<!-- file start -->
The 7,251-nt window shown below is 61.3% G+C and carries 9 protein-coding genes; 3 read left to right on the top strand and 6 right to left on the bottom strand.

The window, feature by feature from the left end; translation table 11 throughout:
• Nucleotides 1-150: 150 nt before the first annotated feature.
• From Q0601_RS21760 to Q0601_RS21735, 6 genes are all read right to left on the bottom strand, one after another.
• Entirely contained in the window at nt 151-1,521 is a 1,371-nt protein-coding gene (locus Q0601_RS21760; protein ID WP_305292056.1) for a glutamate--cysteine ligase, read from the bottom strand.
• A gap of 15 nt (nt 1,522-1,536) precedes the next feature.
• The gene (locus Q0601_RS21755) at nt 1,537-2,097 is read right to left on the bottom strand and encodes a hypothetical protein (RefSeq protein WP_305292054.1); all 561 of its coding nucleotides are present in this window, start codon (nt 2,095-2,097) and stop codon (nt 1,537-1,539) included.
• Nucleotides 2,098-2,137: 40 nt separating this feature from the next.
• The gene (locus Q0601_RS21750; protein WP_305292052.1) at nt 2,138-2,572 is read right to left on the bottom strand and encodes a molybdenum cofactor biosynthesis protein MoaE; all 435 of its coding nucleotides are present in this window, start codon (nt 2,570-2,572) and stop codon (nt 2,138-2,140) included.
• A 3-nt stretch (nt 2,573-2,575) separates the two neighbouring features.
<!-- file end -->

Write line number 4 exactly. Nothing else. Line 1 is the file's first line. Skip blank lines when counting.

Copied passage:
• From Q0601_RS21760 to Q0601_RS21735, 6 genes are all read right to left on the bottom strand, one after another.